You may have seen this YouTube clip that is circling social media at the moment.
It was taken at a Chicago Professional Development session and was shared as an example of why teachers are going out of their minds on the Washington Post blog, Answer Sheet. In the last couple of days I have also read Wes Fryer’s post, with a good reminder not to turn this into a stereotype and also Larry Ferlazzo’s blog, who felt “Yes, you can make a lot of things look bad taken out of context, but I don’t think a case can be made that this is appropriate for any professional development, or classroom, context….”
When I first watched it many emotions swarmed inside me; sadness, horror, embarrassment, anger, disbelief. At one stage I may have laughed at the outrageousness of it all.
There is one part of the video which continues to niggle at me. What makes me most upset is that no one stood up to it. Are we so disempowered that we can’t stand up for what we know is right? Every teacher in the room knows this is not learning. But still they responded and chanted. And if I had been there I would have done exactly the same thing. I know that because I do already. I sit through “content delivery” at professional development after professional development and I feel myself being patronised but I continue to put up with it. I know better but still I let it go on.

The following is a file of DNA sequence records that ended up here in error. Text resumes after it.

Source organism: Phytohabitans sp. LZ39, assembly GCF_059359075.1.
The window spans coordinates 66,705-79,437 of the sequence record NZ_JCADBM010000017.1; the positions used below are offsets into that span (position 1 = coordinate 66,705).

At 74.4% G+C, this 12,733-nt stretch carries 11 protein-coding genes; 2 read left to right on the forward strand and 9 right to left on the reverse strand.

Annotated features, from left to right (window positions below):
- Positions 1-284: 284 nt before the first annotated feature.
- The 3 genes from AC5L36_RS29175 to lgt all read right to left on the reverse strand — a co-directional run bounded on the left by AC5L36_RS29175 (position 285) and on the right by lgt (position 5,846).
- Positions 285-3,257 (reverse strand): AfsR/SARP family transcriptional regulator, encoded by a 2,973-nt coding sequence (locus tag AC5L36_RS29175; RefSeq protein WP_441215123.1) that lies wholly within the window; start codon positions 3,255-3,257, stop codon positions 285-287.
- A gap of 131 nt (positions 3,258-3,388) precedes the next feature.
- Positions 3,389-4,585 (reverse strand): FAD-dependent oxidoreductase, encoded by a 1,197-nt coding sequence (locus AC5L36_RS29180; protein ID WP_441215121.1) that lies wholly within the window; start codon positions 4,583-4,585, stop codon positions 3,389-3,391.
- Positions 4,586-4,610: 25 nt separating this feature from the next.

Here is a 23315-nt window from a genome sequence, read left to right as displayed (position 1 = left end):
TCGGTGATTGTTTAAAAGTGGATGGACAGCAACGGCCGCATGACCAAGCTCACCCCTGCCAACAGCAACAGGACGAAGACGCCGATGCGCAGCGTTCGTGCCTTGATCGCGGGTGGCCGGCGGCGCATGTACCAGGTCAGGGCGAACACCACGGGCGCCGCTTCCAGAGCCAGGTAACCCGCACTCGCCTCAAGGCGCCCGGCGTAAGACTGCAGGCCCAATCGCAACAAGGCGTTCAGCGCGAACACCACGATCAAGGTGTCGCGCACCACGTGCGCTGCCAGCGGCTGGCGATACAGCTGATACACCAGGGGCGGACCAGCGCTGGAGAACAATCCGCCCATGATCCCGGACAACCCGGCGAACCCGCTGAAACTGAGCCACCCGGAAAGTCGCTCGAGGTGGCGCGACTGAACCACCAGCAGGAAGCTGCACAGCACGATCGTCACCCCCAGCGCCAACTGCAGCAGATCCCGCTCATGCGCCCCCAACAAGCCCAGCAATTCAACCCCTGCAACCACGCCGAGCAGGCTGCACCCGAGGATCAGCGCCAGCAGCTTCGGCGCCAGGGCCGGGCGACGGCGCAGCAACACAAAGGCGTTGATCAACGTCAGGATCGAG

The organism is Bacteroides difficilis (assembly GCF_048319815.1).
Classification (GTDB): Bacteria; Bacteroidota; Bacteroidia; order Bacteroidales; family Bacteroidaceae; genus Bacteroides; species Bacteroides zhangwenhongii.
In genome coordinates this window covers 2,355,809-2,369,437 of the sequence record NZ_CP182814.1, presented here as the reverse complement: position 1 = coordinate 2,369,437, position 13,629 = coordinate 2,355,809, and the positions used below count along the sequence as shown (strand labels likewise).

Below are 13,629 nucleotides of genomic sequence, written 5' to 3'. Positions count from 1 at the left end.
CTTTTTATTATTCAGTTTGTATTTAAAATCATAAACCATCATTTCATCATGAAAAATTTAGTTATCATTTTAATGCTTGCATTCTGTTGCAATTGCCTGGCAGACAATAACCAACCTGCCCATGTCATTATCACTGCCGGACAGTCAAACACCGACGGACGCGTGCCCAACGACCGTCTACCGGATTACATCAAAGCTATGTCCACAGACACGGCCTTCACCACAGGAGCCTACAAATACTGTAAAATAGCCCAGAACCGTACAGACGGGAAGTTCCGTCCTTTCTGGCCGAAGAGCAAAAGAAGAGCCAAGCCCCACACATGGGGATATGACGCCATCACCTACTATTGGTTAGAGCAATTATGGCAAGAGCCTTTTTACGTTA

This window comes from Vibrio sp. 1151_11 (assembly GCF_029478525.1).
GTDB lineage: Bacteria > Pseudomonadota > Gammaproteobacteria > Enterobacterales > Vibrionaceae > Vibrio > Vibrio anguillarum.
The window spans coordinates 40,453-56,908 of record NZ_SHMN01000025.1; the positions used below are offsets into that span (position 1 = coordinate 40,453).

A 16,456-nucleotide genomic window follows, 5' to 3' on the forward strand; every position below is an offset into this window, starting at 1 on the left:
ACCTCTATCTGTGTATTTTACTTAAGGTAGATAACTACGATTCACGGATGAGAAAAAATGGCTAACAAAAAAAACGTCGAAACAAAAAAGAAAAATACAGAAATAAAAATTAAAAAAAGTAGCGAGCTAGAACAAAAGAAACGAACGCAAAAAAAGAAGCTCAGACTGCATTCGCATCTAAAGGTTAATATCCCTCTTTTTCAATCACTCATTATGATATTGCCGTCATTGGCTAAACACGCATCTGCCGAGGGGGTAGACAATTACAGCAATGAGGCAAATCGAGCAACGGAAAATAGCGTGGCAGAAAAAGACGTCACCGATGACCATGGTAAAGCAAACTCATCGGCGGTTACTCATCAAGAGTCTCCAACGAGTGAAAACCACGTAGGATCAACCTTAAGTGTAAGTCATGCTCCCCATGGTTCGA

If there is anything I can learn from this video it is that I need to speak up. I shouldn’t sit by and let this happen. I need to offer support to those facilitating professional learning and offer feedback. Not in a survey but in a real face to face feedback. I need to use my knowledge and experience about learning and share this with others. I need to encourage others not to accept this either and nor should our students. I need to take a stand so this doesn’t become the stereotype of professional learning in any setting.